Shape Lab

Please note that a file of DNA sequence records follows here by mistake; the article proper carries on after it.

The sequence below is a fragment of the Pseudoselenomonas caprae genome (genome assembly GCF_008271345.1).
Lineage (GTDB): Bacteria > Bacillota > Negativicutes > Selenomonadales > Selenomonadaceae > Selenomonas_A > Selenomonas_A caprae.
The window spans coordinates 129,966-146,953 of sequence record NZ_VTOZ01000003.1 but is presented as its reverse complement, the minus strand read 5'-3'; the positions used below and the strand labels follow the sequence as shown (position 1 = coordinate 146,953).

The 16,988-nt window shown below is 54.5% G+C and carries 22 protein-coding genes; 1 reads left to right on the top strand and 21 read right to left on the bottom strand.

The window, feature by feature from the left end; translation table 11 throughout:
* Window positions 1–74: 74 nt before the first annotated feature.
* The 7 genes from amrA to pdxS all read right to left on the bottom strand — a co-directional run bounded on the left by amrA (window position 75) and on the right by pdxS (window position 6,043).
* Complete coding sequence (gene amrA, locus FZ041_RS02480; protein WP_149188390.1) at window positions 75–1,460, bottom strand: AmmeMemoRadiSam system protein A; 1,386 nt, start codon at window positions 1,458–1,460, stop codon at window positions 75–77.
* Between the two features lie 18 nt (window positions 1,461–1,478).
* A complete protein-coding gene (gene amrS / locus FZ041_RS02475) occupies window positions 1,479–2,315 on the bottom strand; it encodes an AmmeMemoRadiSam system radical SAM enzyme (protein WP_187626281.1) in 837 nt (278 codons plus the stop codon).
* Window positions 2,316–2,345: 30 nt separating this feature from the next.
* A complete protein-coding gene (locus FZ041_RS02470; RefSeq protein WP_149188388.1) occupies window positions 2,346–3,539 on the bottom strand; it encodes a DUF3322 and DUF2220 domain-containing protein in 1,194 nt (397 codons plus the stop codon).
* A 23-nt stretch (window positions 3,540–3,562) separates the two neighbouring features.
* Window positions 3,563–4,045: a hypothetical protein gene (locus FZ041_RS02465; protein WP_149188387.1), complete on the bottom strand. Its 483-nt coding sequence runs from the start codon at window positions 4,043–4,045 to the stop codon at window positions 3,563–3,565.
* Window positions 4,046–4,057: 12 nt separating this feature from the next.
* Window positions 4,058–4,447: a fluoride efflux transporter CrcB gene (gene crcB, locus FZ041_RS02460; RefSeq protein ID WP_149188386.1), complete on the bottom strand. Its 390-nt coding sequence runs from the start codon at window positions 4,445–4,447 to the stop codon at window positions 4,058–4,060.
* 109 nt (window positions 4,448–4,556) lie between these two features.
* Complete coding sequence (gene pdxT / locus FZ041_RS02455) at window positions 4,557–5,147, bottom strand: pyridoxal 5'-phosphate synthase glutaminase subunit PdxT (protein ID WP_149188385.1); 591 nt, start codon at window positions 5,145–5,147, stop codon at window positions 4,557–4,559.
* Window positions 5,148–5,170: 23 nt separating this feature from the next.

icon Shape Lab by Shiny Things is an extraordinary new learning tool for teaching geometry and so much more. It is a must have for teachers and those involved in visual arts. Using either a template such as a grid or a blank page, it allows the user to in fact “connect the dots” by playing with endless possibilities to define space. This open playground experience helps to bridge the gap between the abstract and the concrete, by giving form and space meaning. There is a teacher’s guide in an iBook form and downloadable lesson plans through a link to the Shiny Things website. This app can be used for many applications other than geometry, and will prove to support invaluable life lessons to students as well, i.e. how many socks can be placed in a drawer, art, sewing, navigating a car/map reading, home repair, and construction. On opening, you are presented with a choice, between opening a document and creating a new one. There are 9 different patterns ranging from a basic grid or graph to complex circular grids as well as the basic blank page. Importing photos is also a snap from the camera roll. This allows teachers to construct lesson plans and work sheets as documents that can be shared via AirDrop or email. I would highly recommend reading the teacher’s manual to learn about the possibilities of using the control panels, and how to create and import documents. unnamed-7 unnamed-3 Once a document is selected, begin to add shapes by either drawing with your finger or a stylus. The shaped tray contains pre-made shapes in a sub menu to get your creative juices flowing. Shapes can then be edited by moving, rotating, resizing, or snapped into alignment. Undo, redo, copy and paste are also options to help you further refine, compare and contrast the use and function of forms. Here, Art teachers can import photographs, and have students learn the basic components of drawing by finding the shapes within certain objects – a house is a square with a triangle on it. History teachers can replicate maps. Math and Science teachers can create graphs for data collections. The list is endless. Working with form and shape teaches us about spatial relationships and that there is the world out there so much bigger than ourselves. The world is then full of possibilities, and I think this is part of the lure of building blocks, games, and apps. Now to the next step….Shiny Things doesn’t stop at the mere presentation and initial experimental play with shapes. Now it is time to manipulate and play in dimensional space…impressive, no? Students can not only color their shapes, they can also make them move to the foreground, background and make them transparent. Learninunnamed-6g about near and far space directly impacts body awareness and helps kids learn to grade their control. The scissor icon on the drawing page, allows users to divide up their shapes, and take them apart. By printing out the dispersed shape and then practicing cutting will have kids more invested in improving scissor skills because it is something they made. They then can present it to their peers as a puzzle and have them try to guess the shape. If that is not enough, there is another tool to play with – the flip tool – which is one cool instrument. With the flip tool, once a shape is selected, you can change its presentation to 3 different views. The magic, however, is in the transition from point A to B, and watching it flip. This teaches form constancy and orientation through direct experience, but also seems to be a starting place for going from 2D to a 3D world. It is mind blowing, to say the least. In summary, Shiny Things has come up with one powerful tool for teaching about the form and shape of things with Shape Lab. The capabilities and application to use this app are extraordinary and crosses many grade levels and subjects. I would highly recommend this for any teacher or for those wanting to experiment with visual arts.   About the Author Picture - JoJo Booth has been an Occupational Therapist for over 30 years and currently works in Pediatrics with early intervention. She sees kids newly diagnosed on the spectrum as well as medically fragile kids. She loves to move, explore and play every day; so that “her kids” grow up to be healthy independent learners. (edit)
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